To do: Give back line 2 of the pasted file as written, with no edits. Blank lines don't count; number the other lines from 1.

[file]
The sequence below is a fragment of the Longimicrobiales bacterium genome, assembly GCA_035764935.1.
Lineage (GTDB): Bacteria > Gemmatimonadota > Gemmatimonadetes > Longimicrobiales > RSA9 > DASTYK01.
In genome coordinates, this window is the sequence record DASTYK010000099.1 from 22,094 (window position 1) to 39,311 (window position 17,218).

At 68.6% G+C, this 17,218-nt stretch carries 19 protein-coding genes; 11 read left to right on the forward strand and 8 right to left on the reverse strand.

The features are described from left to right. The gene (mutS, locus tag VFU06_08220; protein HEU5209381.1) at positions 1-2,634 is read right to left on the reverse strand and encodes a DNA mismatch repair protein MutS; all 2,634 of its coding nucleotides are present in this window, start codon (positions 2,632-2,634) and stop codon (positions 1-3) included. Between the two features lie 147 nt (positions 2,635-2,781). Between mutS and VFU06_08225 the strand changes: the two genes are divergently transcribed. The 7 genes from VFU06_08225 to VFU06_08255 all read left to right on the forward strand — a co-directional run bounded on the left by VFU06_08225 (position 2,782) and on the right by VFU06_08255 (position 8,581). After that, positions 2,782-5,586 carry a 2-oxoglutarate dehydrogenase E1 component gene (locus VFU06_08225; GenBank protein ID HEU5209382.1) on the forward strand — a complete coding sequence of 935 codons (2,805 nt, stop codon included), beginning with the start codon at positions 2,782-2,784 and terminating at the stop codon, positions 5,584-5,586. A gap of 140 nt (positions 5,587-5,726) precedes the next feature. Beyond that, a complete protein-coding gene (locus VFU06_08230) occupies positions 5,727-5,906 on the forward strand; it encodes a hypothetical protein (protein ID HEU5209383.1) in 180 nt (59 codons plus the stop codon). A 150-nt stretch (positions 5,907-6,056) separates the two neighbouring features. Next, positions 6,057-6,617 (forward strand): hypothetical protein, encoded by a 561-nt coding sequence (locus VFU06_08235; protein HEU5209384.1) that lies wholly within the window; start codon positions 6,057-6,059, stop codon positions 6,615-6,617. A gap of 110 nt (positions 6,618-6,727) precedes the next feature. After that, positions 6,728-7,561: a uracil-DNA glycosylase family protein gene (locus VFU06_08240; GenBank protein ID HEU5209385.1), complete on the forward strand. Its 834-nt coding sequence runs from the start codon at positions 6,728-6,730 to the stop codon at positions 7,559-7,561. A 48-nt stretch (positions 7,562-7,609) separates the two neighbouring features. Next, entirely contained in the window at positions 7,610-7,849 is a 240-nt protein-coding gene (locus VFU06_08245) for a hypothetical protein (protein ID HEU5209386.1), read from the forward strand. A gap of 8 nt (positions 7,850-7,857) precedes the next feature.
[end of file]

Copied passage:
Lineage (GTDB): Bacteria > Gemmatimonadota > Gemmatimonadetes > Longimicrobiales > RSA9 > DASTYK01.